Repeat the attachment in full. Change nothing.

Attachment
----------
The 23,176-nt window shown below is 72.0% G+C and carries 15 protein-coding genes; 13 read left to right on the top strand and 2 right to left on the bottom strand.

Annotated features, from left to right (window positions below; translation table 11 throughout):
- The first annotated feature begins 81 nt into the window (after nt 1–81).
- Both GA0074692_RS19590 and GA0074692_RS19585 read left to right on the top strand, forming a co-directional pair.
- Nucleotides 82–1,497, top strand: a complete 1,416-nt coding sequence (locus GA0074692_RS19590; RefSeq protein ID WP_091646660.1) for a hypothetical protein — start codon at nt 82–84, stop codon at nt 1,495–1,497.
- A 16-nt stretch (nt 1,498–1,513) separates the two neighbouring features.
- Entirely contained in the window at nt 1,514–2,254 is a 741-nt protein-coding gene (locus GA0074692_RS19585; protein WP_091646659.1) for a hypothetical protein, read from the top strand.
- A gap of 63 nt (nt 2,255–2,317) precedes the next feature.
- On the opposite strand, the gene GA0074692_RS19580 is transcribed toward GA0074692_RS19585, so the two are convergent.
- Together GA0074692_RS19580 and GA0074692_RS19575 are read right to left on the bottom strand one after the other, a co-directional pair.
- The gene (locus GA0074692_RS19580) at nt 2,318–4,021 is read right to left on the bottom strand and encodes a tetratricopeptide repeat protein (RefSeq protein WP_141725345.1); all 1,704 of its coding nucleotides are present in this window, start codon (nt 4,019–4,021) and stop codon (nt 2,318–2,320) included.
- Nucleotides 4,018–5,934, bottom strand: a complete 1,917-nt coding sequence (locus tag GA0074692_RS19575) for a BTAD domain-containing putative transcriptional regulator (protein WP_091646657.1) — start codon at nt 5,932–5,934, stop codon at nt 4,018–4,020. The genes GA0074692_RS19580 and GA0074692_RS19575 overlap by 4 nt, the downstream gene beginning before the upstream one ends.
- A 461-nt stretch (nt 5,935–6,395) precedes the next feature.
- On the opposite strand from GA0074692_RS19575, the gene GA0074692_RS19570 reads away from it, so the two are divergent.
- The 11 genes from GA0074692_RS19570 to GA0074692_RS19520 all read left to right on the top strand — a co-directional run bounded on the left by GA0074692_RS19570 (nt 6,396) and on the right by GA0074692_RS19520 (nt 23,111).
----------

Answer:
The 23,176-nt window shown below is 72.0% G+C and carries 15 protein-coding genes; 13 read left to right on the top strand and 2 right to left on the bottom strand.

Annotated features, from left to right (window positions below; translation table 11 throughout):
- The first annotated feature begins 81 nt into the window (after nt 1–81).
- Both GA0074692_RS19590 and GA0074692_RS19585 read left to right on the top strand, forming a co-directional pair.
- Nucleotides 82–1,497, top strand: a complete 1,416-nt coding sequence (locus GA0074692_RS19590; RefSeq protein ID WP_091646660.1) for a hypothetical protein — start codon at nt 82–84, stop codon at nt 1,495–1,497.
- A 16-nt stretch (nt 1,498–1,513) separates the two neighbouring features.
- Entirely contained in the window at nt 1,514–2,254 is a 741-nt protein-coding gene (locus GA0074692_RS19585; protein WP_091646659.1) for a hypothetical protein, read from the top strand.
- A gap of 63 nt (nt 2,255–2,317) precedes the next feature.
- On the opposite strand, the gene GA0074692_RS19580 is transcribed toward GA0074692_RS19585, so the two are convergent.
- Together GA0074692_RS19580 and GA0074692_RS19575 are read right to left on the bottom strand one after the other, a co-directional pair.
- The gene (locus GA0074692_RS19580) at nt 2,318–4,021 is read right to left on the bottom strand and encodes a tetratricopeptide repeat protein (RefSeq protein WP_141725345.1); all 1,704 of its coding nucleotides are present in this window, start codon (nt 4,019–4,021) and stop codon (nt 2,318–2,320) included.
- Nucleotides 4,018–5,934, bottom strand: a complete 1,917-nt coding sequence (locus tag GA0074692_RS19575) for a BTAD domain-containing putative transcriptional regulator (protein WP_091646657.1) — start codon at nt 5,932–5,934, stop codon at nt 4,018–4,020. The genes GA0074692_RS19580 and GA0074692_RS19575 overlap by 4 nt, the downstream gene beginning before the upstream one ends.
- A 461-nt stretch (nt 5,935–6,395) precedes the next feature.
- On the opposite strand from GA0074692_RS19575, the gene GA0074692_RS19570 reads away from it, so the two are divergent.
- The 11 genes from GA0074692_RS19570 to GA0074692_RS19520 all read left to right on the top strand — a co-directional run bounded on the left by GA0074692_RS19570 (nt 6,396) and on the right by GA0074692_RS19520 (nt 23,111).